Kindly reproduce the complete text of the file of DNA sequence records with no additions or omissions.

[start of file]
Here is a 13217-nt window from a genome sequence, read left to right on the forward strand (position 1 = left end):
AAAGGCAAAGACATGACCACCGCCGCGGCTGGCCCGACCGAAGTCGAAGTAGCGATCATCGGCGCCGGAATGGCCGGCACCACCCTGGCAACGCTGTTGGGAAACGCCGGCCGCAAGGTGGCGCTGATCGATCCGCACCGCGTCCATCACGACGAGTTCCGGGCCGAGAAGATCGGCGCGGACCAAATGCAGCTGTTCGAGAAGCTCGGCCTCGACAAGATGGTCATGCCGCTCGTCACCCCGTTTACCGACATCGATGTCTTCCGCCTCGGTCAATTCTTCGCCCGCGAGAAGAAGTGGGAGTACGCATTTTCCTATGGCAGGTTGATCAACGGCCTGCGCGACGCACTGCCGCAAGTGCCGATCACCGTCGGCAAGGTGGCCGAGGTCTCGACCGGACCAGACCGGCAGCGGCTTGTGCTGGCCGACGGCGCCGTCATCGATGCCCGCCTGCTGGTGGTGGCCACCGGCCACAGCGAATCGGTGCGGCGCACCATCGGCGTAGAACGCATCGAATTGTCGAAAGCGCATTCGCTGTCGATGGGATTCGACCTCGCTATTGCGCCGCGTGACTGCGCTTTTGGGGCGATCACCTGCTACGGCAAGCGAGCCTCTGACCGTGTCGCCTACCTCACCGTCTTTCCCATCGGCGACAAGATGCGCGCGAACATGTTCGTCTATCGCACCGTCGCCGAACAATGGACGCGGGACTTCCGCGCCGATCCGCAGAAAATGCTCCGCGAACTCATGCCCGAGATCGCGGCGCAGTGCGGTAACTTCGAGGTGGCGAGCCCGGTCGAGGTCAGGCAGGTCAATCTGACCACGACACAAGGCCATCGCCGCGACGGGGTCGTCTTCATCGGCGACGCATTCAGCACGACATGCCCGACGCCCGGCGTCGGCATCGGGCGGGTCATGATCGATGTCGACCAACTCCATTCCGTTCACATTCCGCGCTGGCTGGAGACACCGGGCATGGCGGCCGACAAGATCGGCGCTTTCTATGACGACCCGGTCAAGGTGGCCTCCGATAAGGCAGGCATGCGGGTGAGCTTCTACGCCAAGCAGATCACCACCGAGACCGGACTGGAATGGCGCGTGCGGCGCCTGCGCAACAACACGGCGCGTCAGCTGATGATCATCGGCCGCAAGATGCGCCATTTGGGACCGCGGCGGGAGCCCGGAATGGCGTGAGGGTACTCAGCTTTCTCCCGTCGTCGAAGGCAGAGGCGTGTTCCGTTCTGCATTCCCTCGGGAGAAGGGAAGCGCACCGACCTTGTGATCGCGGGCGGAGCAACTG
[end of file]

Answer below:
Here is a 13217-nt window from a genome sequence, read left to right on the forward strand (position 1 = left end):
AAAGGCAAAGACATGACCACCGCCGCGGCTGGCCCGACCGAAGTCGAAGTAGCGATCATCGGCGCCGGAATGGCCGGCACCACCCTGGCAACGCTGTTGGGAAACGCCGGCCGCAAGGTGGCGCTGATCGATCCGCACCGCGTCCATCACGACGAGTTCCGGGCCGAGAAGATCGGCGCGGACCAAATGCAGCTGTTCGAGAAGCTCGGCCTCGACAAGATGGTCATGCCGCTCGTCACCCCGTTTACCGACATCGATGTCTTCCGCCTCGGTCAATTCTTCGCCCGCGAGAAGAAGTGGGAGTACGCATTTTCCTATGGCAGGTTGATCAACGGCCTGCGCGACGCACTGCCGCAAGTGCCGATCACCGTCGGCAAGGTGGCCGAGGTCTCGACCGGACCAGACCGGCAGCGGCTTGTGCTGGCCGACGGCGCCGTCATCGATGCCCGCCTGCTGGTGGTGGCCACCGGCCACAGCGAATCGGTGCGGCGCACCATCGGCGTAGAACGCATCGAATTGTCGAAAGCGCATTCGCTGTCGATGGGATTCGACCTCGCTATTGCGCCGCGTGACTGCGCTTTTGGGGCGATCACCTGCTACGGCAAGCGAGCCTCTGACCGTGTCGCCTACCTCACCGTCTTTCCCATCGGCGACAAGATGCGCGCGAACATGTTCGTCTATCGCACCGTCGCCGAACAATGGACGCGGGACTTCCGCGCCGATCCGCAGAAAATGCTCCGCGAACTCATGCCCGAGATCGCGGCGCAGTGCGGTAACTTCGAGGTGGCGAGCCCGGTCGAGGTCAGGCAGGTCAATCTGACCACGACACAAGGCCATCGCCGCGACGGGGTCGTCTTCATCGGCGACGCATTCAGCACGACATGCCCGACGCCCGGCGTCGGCATCGGGCGGGTCATGATCGATGTCGACCAACTCCATTCCGTTCACATTCCGCGCTGGCTGGAGACACCGGGCATGGCGGCCGACAAGATCGGCGCTTTCTATGACGACCCGGTCAAGGTGGCCTCCGATAAGGCAGGCATGCGGGTGAGCTTCTACGCCAAGCAGATCACCACCGAGACCGGACTGGAATGGCGCGTGCGGCGCCTGCGCAACAACACGGCGCGTCAGCTGATGATCATCGGCCGCAAGATGCGCCATTTGGGACCGCGGCGGGAGCCCGGAATGGCGTGAGGGTACTCAGCTTTCTCCCGTCGTCGAAGGCAGAGGCGTGTTCCGTTCTGCATTCCCTCGGGAGAAGGGAAGCGCACCGACCTTGTGATCGCGGGCGGAGCAACTG